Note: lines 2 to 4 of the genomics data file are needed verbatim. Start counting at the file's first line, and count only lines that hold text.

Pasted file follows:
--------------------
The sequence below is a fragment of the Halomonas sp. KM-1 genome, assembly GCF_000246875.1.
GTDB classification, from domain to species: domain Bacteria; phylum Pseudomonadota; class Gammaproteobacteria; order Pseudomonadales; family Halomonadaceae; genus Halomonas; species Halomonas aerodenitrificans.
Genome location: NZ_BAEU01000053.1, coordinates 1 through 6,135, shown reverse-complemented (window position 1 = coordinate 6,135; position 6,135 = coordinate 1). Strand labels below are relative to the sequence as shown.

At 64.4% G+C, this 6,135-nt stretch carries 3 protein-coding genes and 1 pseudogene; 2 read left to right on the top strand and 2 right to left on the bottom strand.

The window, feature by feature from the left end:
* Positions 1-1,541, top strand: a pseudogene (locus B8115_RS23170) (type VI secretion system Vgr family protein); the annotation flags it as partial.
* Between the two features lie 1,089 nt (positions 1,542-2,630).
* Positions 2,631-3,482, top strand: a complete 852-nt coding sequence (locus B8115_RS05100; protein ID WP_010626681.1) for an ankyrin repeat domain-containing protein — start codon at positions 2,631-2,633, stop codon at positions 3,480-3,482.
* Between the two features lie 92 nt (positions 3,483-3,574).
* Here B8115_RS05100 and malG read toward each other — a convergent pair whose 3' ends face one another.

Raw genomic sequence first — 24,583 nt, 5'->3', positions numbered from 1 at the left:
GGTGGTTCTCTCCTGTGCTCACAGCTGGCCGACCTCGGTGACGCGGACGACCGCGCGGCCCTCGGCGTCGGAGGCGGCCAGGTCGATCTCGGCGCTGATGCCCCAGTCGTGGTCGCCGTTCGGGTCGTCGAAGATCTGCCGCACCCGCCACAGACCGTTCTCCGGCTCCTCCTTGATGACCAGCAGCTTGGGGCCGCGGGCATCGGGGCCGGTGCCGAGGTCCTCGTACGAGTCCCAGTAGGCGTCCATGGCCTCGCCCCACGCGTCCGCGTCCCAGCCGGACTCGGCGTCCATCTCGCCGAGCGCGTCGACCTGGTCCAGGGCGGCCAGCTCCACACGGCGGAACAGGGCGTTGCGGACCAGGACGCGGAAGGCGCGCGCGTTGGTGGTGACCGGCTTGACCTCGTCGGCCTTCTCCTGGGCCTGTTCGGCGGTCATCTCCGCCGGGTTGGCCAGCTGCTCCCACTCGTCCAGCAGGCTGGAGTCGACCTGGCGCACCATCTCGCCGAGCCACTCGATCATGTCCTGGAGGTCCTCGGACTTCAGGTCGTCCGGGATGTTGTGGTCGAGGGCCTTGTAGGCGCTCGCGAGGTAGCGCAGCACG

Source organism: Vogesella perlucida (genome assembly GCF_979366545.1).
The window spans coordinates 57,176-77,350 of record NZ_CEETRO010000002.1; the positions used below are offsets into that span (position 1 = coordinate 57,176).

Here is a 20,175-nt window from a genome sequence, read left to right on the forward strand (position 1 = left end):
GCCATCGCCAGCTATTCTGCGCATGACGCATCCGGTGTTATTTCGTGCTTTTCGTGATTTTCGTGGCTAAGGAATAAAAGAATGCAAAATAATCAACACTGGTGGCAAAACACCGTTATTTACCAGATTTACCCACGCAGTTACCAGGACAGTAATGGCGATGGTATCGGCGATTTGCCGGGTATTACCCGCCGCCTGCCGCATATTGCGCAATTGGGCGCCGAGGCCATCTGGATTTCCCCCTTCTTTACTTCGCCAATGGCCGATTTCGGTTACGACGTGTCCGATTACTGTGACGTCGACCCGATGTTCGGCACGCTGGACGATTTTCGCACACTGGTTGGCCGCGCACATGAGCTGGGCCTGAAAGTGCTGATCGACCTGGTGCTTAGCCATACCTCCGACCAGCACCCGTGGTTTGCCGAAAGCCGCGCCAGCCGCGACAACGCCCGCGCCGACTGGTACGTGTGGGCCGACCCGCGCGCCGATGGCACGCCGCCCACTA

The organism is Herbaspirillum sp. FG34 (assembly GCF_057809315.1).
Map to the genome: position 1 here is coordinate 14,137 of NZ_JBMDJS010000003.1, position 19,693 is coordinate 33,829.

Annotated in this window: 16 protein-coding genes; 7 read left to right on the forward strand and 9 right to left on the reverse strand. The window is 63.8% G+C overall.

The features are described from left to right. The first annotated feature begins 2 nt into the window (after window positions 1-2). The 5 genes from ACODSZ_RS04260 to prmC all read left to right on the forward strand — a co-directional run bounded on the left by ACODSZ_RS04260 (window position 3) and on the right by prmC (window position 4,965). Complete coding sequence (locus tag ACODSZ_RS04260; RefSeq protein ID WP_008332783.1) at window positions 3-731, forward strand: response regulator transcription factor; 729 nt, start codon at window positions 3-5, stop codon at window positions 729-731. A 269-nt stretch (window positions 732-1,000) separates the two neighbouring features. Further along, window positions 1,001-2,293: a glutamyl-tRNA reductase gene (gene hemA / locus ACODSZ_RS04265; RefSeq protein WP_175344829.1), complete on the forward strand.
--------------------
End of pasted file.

GTDB classification, from domain to species: domain Bacteria; phylum Pseudomonadota; class Gammaproteobacteria; order Pseudomonadales; family Halomonadaceae; genus Halomonas; species Halomonas aerodenitrificans.
Genome location: NZ_BAEU01000053.1, coordinates 1 through 6,135, shown reverse-complemented (window position 1 = coordinate 6,135; position 6,135 = coordinate 1). Strand labels below are relative to the sequence as shown.

At 64.4% G+C, this 6,135-nt stretch carries 3 protein-coding genes and 1 pseudogene; 2 read left to right on the top strand and 2 right to left on the bottom strand.